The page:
As a preliminary step in developing the physical-functioning measure of the Late-Life Function and Disability Instrument (LLFDI), the authors compared its items with the physical-functioning items (PF-10) on the SF-36 Health Survey. They compared the item coverage, hierarchy, and scale-separation properties of the PF-10 items with those of the physical-functioning items of the LLFDI. Both questionnaires were administered to 50 community-dwelling older adults. A partial-credit, 1-parameter, item-response-theory model was used to scale the items. The LLFDI improved the range of ability of daily activities that was encompassed by the PF-10 items by 46%. By sequentially deleting new items with poor fit to the overall scale and items with redundant content, the authors developed a scale more capable of accurately assessing low-functioning activities. The LLFDI function component incorporates a broader content range and better person and item separation than the PF-10 items. It appears to have potential as a comprehensive functional-activity assessment for community-dwelling older adults.

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James H. Rimmer

During the last 15 years a growing number of persons with mental retardation (MR) have been relocated from large congregate facilities to residences in the community. With this trend comes the realization that exercise specialists employed in community based fitness centers will have to address the needs of a growing number of adults with MR who are beginning to access these facilities. Since adults with MR present themselves as a unique group in terms of their cognitive and physical function, this paper will address specific exercise guidelines that must be considered when developing cardiovascular fitness programs for this population.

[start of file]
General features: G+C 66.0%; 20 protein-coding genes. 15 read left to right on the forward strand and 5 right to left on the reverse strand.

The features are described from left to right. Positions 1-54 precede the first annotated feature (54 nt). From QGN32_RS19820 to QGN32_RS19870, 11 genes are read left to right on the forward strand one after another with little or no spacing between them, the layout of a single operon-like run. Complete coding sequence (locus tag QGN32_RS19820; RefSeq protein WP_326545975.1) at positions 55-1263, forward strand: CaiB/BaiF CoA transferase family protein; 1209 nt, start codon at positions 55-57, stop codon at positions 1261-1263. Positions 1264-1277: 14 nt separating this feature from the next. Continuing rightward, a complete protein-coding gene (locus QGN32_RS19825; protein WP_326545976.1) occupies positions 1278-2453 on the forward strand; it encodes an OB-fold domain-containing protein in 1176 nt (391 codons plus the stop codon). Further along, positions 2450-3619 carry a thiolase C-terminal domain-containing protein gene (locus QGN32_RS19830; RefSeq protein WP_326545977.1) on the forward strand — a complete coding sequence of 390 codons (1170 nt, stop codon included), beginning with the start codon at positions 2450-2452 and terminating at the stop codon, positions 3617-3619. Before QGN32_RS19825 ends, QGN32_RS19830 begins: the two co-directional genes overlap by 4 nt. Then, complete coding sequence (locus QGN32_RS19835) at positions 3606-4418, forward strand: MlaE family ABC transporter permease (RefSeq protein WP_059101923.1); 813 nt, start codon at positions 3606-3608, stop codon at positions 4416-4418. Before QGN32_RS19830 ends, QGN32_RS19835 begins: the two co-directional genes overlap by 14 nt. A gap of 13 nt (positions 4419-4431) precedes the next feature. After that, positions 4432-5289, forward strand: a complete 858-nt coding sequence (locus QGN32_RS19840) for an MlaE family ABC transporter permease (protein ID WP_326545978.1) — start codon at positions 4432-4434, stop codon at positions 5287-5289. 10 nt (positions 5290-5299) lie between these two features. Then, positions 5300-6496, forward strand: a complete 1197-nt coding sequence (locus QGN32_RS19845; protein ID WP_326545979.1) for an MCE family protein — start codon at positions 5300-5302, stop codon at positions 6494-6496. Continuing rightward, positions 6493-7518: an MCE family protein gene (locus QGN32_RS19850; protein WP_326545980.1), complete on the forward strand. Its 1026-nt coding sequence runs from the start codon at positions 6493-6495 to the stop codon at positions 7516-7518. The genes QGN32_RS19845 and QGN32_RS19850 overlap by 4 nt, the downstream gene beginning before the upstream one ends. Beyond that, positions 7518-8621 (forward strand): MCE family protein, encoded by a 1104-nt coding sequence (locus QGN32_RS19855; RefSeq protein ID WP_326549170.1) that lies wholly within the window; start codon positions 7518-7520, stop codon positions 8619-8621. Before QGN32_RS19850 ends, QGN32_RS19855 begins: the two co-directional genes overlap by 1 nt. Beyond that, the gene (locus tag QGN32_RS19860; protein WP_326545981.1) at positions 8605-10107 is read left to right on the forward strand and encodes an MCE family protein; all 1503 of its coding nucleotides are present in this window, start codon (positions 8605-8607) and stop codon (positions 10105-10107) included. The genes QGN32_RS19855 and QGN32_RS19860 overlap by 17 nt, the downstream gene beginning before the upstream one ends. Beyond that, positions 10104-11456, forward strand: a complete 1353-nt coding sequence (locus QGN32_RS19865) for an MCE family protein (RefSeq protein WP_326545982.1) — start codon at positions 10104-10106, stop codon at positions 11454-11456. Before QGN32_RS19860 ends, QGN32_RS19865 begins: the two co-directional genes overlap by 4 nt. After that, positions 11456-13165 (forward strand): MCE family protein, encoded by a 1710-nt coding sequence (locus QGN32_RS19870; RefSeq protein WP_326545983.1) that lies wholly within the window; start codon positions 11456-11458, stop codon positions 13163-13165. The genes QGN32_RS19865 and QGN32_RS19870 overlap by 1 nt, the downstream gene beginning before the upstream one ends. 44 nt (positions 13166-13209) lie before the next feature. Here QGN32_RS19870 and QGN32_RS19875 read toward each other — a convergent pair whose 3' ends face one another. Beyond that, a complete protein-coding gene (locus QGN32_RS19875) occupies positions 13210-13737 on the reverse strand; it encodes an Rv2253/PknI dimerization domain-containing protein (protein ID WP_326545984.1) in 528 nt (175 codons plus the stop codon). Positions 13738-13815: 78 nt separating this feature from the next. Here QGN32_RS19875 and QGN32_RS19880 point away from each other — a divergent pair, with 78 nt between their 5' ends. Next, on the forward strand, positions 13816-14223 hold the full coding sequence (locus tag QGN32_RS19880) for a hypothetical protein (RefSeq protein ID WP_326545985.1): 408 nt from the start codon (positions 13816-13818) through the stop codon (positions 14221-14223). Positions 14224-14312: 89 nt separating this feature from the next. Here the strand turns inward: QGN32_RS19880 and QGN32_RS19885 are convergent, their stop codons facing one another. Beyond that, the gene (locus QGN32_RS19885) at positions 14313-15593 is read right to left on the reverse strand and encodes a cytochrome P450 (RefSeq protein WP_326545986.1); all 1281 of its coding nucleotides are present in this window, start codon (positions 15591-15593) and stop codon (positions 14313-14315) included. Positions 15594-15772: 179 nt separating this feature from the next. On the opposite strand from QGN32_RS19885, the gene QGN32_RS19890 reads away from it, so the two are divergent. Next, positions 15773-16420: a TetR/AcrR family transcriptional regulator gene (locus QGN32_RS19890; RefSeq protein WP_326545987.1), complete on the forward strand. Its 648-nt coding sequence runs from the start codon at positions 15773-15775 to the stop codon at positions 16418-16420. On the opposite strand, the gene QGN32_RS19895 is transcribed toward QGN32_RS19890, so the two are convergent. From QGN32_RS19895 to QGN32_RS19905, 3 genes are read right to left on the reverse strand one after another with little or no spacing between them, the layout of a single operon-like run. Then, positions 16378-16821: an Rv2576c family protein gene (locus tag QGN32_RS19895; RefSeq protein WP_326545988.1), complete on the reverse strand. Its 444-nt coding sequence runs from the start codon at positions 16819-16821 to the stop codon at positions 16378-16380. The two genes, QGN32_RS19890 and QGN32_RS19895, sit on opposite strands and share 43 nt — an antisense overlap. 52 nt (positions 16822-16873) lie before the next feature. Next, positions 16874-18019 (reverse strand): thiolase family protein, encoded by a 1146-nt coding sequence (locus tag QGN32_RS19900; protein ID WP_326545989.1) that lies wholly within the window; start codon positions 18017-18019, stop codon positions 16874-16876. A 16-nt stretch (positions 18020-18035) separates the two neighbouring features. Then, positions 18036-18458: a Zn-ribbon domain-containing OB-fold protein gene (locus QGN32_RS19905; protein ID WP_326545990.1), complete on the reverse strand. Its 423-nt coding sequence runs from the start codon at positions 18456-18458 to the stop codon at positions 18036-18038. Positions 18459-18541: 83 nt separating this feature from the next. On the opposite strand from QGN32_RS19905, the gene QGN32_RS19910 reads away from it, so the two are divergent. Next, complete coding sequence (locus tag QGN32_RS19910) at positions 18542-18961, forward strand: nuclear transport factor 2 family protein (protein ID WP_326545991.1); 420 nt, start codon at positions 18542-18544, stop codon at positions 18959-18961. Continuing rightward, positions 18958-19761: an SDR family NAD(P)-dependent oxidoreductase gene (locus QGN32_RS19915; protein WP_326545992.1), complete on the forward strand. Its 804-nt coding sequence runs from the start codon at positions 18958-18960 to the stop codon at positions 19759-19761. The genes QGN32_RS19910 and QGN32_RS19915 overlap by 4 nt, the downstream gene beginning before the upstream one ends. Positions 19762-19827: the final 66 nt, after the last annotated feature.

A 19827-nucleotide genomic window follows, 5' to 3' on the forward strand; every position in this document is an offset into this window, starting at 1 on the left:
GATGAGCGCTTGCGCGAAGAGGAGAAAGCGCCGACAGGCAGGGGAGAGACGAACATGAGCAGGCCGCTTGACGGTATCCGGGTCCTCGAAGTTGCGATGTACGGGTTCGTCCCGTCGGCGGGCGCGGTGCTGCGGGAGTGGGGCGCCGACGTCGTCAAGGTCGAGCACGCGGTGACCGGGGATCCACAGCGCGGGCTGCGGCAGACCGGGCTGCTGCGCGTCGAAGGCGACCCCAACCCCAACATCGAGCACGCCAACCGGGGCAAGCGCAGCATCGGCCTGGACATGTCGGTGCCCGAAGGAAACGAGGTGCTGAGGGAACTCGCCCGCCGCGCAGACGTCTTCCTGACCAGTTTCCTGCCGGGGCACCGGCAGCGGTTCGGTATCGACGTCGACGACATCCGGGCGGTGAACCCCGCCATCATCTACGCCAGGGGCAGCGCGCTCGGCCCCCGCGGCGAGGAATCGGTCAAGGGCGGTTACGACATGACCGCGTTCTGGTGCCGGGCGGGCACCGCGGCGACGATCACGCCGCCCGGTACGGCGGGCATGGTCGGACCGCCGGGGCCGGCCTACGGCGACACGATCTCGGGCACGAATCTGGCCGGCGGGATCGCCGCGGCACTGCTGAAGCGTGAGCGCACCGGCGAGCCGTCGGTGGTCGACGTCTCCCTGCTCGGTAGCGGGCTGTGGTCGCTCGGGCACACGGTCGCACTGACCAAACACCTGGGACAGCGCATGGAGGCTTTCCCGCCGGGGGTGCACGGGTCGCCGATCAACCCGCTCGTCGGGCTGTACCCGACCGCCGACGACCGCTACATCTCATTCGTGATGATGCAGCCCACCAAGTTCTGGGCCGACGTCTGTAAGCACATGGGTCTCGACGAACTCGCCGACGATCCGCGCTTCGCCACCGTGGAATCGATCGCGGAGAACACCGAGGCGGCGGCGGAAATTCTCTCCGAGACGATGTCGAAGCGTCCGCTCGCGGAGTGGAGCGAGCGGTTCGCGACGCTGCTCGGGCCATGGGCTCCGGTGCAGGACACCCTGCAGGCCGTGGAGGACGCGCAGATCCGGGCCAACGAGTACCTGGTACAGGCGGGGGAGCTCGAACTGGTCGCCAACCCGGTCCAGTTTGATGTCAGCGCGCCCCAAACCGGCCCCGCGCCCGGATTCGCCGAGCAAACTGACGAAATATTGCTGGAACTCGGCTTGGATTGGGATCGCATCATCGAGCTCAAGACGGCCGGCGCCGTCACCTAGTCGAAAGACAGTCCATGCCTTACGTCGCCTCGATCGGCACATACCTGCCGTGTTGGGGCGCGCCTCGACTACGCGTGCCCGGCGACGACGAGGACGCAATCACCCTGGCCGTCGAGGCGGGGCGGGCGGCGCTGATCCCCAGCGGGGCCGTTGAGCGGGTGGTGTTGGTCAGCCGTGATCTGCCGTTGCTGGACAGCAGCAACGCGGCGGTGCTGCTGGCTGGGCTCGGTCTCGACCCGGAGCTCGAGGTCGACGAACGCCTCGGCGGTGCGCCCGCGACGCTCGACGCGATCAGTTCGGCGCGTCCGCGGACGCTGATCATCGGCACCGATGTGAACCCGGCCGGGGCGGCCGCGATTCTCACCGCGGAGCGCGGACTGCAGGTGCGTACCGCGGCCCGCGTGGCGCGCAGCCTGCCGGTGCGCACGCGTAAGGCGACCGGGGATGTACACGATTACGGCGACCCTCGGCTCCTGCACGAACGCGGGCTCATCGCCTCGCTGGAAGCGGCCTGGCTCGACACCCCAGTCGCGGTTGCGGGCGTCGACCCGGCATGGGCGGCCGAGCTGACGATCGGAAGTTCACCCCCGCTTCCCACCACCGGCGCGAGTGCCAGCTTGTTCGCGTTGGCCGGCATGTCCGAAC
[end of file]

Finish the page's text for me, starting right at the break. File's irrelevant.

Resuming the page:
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Linda C. Campanelli

Functional mobility is generally considered a major contributor to maintaining quality of life at any age. There are several overviews of physiological aging relative to physical functioning and/or mobility in the recent literature. This paper reiterates the need for continued exercise (at all levels) throughout one’s lifetime, specifically to enhance quality of life and functional independence. Implications for professionals and program development are included. Tailored exercises for both ambulatory and nonambulatory older adults to maintain flexibility, gait, and bed mobility are described.